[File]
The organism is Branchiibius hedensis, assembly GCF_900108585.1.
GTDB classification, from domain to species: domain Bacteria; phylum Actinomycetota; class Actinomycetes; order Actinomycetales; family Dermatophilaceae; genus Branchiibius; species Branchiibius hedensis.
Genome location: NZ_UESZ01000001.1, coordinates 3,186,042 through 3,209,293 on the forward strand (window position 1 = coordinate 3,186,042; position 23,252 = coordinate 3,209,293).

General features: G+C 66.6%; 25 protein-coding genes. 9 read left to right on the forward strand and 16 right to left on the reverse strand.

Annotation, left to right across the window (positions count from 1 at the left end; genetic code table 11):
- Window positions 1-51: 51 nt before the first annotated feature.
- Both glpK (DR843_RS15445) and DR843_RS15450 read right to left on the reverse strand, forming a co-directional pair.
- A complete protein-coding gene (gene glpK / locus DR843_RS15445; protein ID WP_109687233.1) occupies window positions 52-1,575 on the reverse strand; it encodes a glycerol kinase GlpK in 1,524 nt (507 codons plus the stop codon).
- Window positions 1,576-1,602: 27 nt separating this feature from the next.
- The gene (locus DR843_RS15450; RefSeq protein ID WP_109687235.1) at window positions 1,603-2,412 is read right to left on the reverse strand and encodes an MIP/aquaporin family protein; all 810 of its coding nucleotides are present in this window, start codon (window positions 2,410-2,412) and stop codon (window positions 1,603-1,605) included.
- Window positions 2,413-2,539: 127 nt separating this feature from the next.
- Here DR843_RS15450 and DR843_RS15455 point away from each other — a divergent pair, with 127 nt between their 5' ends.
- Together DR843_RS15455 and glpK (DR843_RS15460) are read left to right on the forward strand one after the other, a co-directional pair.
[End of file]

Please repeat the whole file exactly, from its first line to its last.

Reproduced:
The organism is Branchiibius hedensis, assembly GCF_900108585.1.
GTDB classification, from domain to species: domain Bacteria; phylum Actinomycetota; class Actinomycetes; order Actinomycetales; family Dermatophilaceae; genus Branchiibius; species Branchiibius hedensis.
Genome location: NZ_UESZ01000001.1, coordinates 3,186,042 through 3,209,293 on the forward strand (window position 1 = coordinate 3,186,042; position 23,252 = coordinate 3,209,293).

General features: G+C 66.6%; 25 protein-coding genes. 9 read left to right on the forward strand and 16 right to left on the reverse strand.

Annotation, left to right across the window (positions count from 1 at the left end; genetic code table 11):
- Window positions 1-51: 51 nt before the first annotated feature.
- Both glpK (DR843_RS15445) and DR843_RS15450 read right to left on the reverse strand, forming a co-directional pair.
- A complete protein-coding gene (gene glpK / locus DR843_RS15445; protein ID WP_109687233.1) occupies window positions 52-1,575 on the reverse strand; it encodes a glycerol kinase GlpK in 1,524 nt (507 codons plus the stop codon).
- Window positions 1,576-1,602: 27 nt separating this feature from the next.
- The gene (locus DR843_RS15450; RefSeq protein ID WP_109687235.1) at window positions 1,603-2,412 is read right to left on the reverse strand and encodes an MIP/aquaporin family protein; all 810 of its coding nucleotides are present in this window, start codon (window positions 2,410-2,412) and stop codon (window positions 1,603-1,605) included.
- Window positions 2,413-2,539: 127 nt separating this feature from the next.
- Here DR843_RS15450 and DR843_RS15455 point away from each other — a divergent pair, with 127 nt between their 5' ends.
- Together DR843_RS15455 and glpK (DR843_RS15460) are read left to right on the forward strand one after the other, a co-directional pair.